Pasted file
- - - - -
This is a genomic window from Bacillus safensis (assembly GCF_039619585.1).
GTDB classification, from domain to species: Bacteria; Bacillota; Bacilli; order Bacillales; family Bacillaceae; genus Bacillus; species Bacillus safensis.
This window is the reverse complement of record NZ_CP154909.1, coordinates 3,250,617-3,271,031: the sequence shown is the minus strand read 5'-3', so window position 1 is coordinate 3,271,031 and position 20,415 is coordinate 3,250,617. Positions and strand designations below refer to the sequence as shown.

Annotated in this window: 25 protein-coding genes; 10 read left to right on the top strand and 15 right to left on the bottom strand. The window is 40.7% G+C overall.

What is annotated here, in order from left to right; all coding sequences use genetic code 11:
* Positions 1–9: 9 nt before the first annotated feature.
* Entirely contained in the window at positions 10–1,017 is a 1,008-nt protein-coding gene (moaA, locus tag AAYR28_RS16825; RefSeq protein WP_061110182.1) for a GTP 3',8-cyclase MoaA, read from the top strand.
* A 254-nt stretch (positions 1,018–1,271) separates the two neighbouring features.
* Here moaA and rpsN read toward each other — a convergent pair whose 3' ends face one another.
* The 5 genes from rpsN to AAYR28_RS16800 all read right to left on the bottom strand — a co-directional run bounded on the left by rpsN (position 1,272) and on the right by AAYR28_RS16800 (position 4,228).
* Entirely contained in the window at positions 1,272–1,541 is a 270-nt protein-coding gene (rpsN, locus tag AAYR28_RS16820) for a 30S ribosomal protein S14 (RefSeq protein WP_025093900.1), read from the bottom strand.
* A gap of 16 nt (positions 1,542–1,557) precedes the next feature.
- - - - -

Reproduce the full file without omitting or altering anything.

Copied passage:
This is a genomic window from Bacillus safensis (assembly GCF_039619585.1).
GTDB classification, from domain to species: Bacteria; Bacillota; Bacilli; order Bacillales; family Bacillaceae; genus Bacillus; species Bacillus safensis.
This window is the reverse complement of record NZ_CP154909.1, coordinates 3,250,617-3,271,031: the sequence shown is the minus strand read 5'-3', so window position 1 is coordinate 3,271,031 and position 20,415 is coordinate 3,250,617. Positions and strand designations below refer to the sequence as shown.

Annotated in this window: 25 protein-coding genes; 10 read left to right on the top strand and 15 right to left on the bottom strand. The window is 40.7% G+C overall.

What is annotated here, in order from left to right; all coding sequences use genetic code 11:
* Positions 1–9: 9 nt before the first annotated feature.
* Entirely contained in the window at positions 10–1,017 is a 1,008-nt protein-coding gene (moaA, locus tag AAYR28_RS16825; RefSeq protein WP_061110182.1) for a GTP 3',8-cyclase MoaA, read from the top strand.
* A 254-nt stretch (positions 1,018–1,271) separates the two neighbouring features.
* Here moaA and rpsN read toward each other — a convergent pair whose 3' ends face one another.
* The 5 genes from rpsN to AAYR28_RS16800 all read right to left on the bottom strand — a co-directional run bounded on the left by rpsN (position 1,272) and on the right by AAYR28_RS16800 (position 4,228).
* Entirely contained in the window at positions 1,272–1,541 is a 270-nt protein-coding gene (rpsN, locus tag AAYR28_RS16820) for a 30S ribosomal protein S14 (RefSeq protein WP_025093900.1), read from the bottom strand.
* A gap of 16 nt (positions 1,542–1,557) precedes the next feature.